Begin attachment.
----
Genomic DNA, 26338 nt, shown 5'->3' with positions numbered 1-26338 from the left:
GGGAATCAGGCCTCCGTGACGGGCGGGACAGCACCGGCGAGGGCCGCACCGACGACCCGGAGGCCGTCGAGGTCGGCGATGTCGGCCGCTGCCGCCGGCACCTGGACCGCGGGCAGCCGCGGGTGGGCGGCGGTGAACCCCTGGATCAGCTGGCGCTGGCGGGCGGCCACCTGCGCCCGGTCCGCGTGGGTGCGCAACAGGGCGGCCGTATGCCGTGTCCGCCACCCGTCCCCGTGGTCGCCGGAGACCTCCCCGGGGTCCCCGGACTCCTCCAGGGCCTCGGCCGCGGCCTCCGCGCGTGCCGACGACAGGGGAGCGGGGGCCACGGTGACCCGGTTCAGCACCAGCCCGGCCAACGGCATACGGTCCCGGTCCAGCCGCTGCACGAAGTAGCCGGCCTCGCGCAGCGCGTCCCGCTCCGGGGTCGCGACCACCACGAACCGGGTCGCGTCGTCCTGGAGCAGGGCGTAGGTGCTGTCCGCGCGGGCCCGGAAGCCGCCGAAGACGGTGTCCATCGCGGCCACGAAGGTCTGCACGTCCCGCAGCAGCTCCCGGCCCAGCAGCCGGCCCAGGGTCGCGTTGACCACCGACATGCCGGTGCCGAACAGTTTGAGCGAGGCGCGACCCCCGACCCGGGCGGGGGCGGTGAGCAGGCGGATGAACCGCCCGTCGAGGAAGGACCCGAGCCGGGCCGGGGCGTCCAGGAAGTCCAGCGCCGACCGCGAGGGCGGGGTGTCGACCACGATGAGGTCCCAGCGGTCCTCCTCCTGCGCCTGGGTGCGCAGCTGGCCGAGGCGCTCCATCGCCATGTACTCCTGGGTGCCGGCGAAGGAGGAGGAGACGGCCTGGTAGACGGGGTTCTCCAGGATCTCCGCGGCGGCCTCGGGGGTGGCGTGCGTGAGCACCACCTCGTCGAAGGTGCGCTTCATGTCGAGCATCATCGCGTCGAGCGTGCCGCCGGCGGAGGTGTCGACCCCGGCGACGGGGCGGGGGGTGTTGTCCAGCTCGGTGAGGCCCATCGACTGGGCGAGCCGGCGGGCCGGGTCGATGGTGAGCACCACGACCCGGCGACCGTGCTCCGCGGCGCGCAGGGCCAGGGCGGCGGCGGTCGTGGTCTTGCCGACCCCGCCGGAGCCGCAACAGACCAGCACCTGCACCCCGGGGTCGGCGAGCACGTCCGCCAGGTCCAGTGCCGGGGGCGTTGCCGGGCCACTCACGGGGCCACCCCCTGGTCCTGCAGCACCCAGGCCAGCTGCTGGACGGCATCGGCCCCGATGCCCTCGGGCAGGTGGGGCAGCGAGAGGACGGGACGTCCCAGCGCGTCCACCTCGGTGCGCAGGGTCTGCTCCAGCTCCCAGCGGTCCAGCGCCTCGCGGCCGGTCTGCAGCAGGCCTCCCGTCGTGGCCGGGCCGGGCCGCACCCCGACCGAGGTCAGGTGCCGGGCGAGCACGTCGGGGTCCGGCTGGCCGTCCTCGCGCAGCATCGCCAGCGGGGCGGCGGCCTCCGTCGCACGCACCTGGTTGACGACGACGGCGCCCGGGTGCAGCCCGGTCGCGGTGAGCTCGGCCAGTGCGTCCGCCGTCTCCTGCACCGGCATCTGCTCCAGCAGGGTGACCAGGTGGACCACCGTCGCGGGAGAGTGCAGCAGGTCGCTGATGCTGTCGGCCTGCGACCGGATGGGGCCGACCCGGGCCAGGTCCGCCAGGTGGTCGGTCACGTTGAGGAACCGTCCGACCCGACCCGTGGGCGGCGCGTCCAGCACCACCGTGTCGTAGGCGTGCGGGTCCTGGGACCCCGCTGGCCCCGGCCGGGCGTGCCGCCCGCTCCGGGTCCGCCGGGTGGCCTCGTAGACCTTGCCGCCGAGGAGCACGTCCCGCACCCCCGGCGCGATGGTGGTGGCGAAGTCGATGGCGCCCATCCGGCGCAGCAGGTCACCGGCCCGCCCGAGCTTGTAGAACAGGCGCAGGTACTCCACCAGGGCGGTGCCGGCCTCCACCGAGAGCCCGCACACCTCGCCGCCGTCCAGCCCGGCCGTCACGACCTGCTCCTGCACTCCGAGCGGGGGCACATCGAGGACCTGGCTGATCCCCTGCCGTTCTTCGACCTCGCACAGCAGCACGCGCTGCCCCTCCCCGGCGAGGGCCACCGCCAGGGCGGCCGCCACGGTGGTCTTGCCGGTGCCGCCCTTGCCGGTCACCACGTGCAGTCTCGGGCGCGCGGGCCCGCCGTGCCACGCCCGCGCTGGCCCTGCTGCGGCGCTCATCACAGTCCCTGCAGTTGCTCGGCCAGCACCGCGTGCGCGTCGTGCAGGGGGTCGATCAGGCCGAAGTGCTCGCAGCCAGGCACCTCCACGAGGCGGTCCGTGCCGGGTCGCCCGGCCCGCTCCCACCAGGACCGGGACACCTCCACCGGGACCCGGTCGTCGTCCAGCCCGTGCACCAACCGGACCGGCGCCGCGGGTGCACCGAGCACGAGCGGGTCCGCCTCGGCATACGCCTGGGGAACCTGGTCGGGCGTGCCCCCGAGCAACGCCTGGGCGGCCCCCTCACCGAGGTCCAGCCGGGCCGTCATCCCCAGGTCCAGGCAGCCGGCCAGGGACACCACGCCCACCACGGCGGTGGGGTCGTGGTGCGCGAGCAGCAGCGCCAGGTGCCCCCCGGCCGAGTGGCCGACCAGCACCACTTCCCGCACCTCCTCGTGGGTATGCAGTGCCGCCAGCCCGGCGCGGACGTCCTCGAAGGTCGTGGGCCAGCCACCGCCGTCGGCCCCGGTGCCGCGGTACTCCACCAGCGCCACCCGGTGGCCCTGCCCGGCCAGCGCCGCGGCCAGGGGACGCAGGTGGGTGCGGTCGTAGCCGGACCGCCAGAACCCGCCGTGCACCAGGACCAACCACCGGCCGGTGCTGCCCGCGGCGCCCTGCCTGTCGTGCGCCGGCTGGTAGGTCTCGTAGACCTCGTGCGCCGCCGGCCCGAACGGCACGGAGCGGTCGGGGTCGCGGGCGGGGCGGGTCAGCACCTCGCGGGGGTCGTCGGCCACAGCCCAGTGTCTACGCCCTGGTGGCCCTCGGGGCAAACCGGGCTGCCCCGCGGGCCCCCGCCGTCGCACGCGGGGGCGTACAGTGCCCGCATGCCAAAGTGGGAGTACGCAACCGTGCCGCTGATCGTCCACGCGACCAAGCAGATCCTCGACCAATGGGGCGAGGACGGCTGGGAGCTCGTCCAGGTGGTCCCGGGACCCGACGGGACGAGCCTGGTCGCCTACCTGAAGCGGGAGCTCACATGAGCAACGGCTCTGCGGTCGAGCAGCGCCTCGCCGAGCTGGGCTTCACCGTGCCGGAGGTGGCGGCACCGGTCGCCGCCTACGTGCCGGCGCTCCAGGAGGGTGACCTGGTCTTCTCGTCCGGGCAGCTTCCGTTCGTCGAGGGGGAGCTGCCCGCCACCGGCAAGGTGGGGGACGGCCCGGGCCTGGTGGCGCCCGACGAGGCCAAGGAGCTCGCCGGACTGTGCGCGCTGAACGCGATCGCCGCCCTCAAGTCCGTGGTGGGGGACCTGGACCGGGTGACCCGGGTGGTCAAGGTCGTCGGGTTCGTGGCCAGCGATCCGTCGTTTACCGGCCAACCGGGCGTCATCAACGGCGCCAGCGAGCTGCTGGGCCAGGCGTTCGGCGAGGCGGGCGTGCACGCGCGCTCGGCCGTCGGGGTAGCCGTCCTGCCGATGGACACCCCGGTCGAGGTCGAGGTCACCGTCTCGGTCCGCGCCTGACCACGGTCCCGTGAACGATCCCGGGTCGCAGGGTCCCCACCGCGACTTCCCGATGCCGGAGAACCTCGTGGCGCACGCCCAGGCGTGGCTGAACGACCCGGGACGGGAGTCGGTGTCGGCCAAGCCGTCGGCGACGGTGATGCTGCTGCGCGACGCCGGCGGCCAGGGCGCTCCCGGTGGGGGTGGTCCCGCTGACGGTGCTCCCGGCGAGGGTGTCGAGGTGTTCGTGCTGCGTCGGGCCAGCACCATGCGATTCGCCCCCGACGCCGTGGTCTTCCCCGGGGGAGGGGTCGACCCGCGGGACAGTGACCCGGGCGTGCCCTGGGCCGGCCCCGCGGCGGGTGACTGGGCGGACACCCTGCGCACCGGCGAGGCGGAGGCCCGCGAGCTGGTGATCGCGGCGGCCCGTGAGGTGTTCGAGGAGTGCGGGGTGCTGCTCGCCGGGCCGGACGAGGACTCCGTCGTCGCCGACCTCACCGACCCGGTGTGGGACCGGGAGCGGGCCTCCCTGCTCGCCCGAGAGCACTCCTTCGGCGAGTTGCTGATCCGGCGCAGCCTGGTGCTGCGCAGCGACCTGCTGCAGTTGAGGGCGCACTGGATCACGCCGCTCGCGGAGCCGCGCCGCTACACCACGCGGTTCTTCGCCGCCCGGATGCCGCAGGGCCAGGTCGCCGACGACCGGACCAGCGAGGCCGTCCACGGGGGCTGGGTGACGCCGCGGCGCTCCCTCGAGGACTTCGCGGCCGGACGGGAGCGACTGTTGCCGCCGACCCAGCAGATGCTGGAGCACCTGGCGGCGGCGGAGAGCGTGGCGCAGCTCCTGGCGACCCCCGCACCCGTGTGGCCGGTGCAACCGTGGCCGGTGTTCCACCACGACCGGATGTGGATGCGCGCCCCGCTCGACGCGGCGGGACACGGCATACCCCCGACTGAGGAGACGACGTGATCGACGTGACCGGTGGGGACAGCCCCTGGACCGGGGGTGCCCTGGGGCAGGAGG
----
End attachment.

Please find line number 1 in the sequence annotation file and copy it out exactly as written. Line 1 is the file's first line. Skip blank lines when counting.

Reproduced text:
Genomic DNA, 26338 nt, shown 5'->3' with positions numbered 1-26338 from the left: